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Muse/News: Support for SAM, Intiman’s Next Stage, and Lost Art Found

SAM News

Looking out from a place that looks out: The Stranger’s Jasmyne Keimig considers Louise Bourgeois’s Eye Benches at the Olympic Sculpture Park.

“It’s a dreamy experience to sit on the back of an eye. A surreal proposition that makes your observations of people, sky, park, and mountain so literal.”

Last week, the Seattle arts community received very welcome news: The Friday Foundation has gifted $9 million to nine organizations in the Seattle arts community, including the Seattle Art Museum. The foundation honors the lives and legacies of the late Jane Lang Davis and Richard E. Lang, inspired collectors and supporters of the arts. The Seattle Times and KUOW both announced the news.

Local News

For International Examiner, Danielle Quenelle reviews two Pioneer Square shows: Lakshmi Muirhead at J. Rinehart Gallery and Humaira Abid at Greg Kucera Gallery.

Crosscut’s Agueda Pacheco Flores reflects on how the pandemic has changed her role as an arts writer, and how she’s witnessed the resiliency of Seattle’s arts scene.

Intiman Theatre has a new home after eight nomadic years; it will become theater-in-residence and leader of a new program at Seattle Central College. The Seattle Times’ Brendan Kiley reports on the unique arrangement.

“‘If you look at the mission of the Seattle colleges and the mission of Intiman, they are so well aligned,’ [Sheila] Edwards Lange said. ‘I hope this will change the face of theater not only in our city but across the country.’”

Inter/National News

“A work you may not know—but should.” Artnet’s Katie White with a close reading of an oil pastel by Hollis Sigler. Another work by the feminist artist is currently on view at SAM in the installation, On the Edge.

Deana Lawson has won the Guggenheim Museum’s Hugo Boss Prize, reports ARTnews. She is the first photographer to win the $100,000 award.

Thrilling news: One of the five missing panels from Jacob Lawrence’s Struggle series has been found. Visitors will be able to see the newly discovered panel along with the others when SAM presents The American Struggle next spring.

“Last week a friend of mine went to the show and said, ‘There’s a blank spot on the wall and I believe that’s where your painting belongs,’ ” she continued. “I felt I owed it both to the artist and the Met to allow them to show the painting.”

And Finally

Jam not to scale.

– Rachel Eggers, SAM Associate Director of Public Relations

Image: Eye Benches I, 1996-1997, Louise Bourgeois. black Zimbabwe granite, 48 3/4 x 53 x 45 1/4 in., Gift of the artist, in honor of the 75th Anniversary of the Seattle Art Museum, 2005.113.1-2 © Louise Bourgeois, photo: C.E. Mitchell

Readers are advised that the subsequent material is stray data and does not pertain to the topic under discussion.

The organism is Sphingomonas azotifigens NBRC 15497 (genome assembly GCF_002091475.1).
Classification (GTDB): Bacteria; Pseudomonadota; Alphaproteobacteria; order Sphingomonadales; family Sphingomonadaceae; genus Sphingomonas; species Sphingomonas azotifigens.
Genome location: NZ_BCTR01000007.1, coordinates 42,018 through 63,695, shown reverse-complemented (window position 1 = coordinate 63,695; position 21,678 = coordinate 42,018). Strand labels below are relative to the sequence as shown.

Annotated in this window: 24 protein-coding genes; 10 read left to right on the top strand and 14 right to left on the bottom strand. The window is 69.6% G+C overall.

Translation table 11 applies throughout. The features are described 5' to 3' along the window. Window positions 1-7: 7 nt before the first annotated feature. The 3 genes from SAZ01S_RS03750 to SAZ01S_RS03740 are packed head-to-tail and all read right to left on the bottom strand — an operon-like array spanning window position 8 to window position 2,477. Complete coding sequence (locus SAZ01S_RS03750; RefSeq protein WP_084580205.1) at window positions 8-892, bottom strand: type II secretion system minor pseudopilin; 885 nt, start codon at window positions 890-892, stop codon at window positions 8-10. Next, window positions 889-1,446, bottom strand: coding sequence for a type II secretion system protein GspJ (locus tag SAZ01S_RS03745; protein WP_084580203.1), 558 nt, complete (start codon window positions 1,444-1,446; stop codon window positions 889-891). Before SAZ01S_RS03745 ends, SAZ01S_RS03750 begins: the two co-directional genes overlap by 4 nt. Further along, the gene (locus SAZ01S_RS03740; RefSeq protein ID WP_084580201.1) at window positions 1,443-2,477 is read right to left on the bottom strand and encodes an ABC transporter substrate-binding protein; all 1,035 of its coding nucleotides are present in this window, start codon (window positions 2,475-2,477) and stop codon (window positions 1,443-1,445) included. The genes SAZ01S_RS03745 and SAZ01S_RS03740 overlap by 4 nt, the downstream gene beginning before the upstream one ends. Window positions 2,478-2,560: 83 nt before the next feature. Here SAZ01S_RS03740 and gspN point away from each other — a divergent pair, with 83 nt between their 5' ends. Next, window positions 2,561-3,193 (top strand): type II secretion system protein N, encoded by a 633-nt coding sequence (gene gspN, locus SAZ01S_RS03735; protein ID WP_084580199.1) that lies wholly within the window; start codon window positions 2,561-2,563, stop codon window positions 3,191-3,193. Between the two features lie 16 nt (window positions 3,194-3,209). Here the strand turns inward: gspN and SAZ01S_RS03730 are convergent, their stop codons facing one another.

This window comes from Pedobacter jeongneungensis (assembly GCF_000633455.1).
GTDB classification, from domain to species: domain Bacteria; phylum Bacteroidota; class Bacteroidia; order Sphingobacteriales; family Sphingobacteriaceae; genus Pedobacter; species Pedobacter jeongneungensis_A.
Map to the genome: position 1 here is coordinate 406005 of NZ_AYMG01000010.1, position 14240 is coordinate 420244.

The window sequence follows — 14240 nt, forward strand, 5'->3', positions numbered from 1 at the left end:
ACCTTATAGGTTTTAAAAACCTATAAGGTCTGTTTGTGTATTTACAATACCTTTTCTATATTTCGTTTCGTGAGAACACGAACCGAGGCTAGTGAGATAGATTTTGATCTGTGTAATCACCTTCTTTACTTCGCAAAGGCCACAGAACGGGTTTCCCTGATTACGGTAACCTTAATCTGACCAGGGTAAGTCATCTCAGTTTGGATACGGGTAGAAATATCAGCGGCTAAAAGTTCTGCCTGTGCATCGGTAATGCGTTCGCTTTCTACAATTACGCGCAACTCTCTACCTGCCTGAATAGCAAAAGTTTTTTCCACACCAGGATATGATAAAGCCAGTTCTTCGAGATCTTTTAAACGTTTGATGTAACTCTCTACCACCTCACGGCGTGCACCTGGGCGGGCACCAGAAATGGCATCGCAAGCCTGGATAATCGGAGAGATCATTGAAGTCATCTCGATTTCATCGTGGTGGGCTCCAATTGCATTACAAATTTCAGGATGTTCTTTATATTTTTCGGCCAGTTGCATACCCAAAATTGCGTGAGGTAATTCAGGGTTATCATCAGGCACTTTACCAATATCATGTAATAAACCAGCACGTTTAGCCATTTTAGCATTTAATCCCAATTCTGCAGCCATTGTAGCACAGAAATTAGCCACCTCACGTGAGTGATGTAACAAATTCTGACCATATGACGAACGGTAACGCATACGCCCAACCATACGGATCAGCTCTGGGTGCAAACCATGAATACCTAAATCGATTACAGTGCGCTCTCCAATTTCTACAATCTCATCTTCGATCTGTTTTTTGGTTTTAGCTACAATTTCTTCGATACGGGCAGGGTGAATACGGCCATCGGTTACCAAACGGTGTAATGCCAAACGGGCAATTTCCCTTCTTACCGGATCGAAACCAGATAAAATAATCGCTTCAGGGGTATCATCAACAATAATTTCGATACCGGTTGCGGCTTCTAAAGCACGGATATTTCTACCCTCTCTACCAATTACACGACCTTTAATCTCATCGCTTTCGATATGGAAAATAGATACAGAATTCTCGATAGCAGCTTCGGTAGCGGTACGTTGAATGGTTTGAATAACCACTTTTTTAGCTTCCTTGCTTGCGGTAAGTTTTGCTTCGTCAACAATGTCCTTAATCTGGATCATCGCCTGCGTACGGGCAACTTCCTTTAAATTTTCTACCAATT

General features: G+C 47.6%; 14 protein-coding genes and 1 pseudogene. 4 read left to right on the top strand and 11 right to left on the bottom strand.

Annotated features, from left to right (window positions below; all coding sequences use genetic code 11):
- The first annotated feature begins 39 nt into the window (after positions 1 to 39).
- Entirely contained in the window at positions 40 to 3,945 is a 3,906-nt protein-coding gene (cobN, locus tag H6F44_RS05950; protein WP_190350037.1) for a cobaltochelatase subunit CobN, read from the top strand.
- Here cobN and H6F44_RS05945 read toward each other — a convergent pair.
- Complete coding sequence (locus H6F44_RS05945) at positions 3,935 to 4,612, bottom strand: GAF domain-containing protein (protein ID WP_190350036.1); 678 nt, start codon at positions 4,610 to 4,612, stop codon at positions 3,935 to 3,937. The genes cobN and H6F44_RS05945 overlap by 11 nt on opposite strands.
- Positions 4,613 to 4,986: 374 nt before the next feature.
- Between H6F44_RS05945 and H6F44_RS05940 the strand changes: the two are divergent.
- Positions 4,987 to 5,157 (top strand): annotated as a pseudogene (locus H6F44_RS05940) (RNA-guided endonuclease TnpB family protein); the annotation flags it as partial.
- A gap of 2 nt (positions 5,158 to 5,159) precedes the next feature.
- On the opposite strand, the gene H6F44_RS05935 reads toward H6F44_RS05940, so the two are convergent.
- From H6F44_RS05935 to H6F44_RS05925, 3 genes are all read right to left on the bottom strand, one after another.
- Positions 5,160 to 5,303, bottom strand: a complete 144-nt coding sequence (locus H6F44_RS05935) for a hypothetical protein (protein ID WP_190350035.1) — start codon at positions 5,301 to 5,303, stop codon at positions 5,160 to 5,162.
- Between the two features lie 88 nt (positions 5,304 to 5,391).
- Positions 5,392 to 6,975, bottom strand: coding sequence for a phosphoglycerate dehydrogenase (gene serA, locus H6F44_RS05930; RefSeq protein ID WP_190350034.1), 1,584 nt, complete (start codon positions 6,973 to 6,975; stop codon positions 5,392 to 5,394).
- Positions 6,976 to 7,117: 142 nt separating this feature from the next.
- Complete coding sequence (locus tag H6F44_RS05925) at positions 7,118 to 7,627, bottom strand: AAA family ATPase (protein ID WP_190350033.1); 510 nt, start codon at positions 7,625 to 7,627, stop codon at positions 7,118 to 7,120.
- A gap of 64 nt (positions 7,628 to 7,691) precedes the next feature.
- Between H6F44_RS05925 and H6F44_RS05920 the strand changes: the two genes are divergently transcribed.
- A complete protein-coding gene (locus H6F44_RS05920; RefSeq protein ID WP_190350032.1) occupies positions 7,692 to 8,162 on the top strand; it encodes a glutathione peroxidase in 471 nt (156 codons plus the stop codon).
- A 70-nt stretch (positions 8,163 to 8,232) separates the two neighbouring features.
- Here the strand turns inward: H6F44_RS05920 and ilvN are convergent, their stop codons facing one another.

Object of the Week: A Tango Against Time

The scene is a disturbing one: a woman’s silhouette, engulfed in flames, is set against a backdrop of further destruction—homes, pools, lawn chairs, and other debris are also mired in the far-reaching blaze. Painted by Hollis Sigler in 1983, A Tango Against Time is just one example of the artist’s intensely psychological and often autobiographical style.

Receiving her MFA from the School of the Art Institute of Chicago and later teaching at Columbia College in Chicago, Sigler was no doubt influenced by the Chicago Imagists, a group of artists whose figurative and folk-influenced work impacted her then-developing visual language. Hardly derivative, there is a certain way in which Sigler’s graphic style can be contextualized within the legacy of Imagists like Roger Brown and Philip Hanson.

However, Sigler’s faux-naïve mode of painting was purely her own and, after 1976, had political motivations as well. That is, her shift away from abstract expressionism and photorealism was a way for the artist to “disengage from what she viewed as a male-dominated academic tradition.”[1] Her evolution as an artist was thus inextricable from her feminist views.

In 1985, two years after the completion of A Tango Against Time, Sigler was diagnosed with breast cancer. Her struggle with cancer ended up informing her work for the next decade and a half. During this period her paintings took on pointed responses to the devastating illness and the psychological complexities of fighting what would eventually become a terminal disease for the artist. Much of this later work is formally similar to A Tango Against Time—with proscenium-like staging, vibrant colors, and surrealist undertones—but instead of human subjects, the paintings’ dramas focus on things. The absence of human figures heightens the roles that the various objects play, acting as metaphors for Sigler’s deeply personal narratives.

In this context, the presence of a female subject—soon to disappear from Sigler’s paintings—and the chaos surrounding her in A Tango Against Time takes on additional poignancy, foreshadowing the challenging personal and artistic changes that were to come. See this painting in person at SAM, it’s currently on view in On the Edge.

– Elisabeth Smith, Collections Coordinator

Images: A Tango Against Time, 1983, Hollis Sigler, oil on canvas, 47 7/8 × 59 3/4 in., Mary Arrington Small Estate Acquisition Fund, 84.142 © Hollis Sigler. The Young and Self Conscious, 1991, Roger Brown, oil on canvas. St. Anthony Pleasure Park, July 1968, Philip Hanson, etching in black, hand-colored in watercolor, on off-white wove paper. Renewed Hope of Recovery Fill Her Thoughts Every Day, 1998, Hollis Sigler, oil, pastel on paper with painted frame.
[1] Holland Cotter, “Hollis Sigler, 53, Painter Whose Theme Was Her Illness,” The New York Times, April 3, 2001, https://www.nytimes.com/2001/04/03/arts/hollis-sigler-53-painter-whose-theme-was-her-illness.html.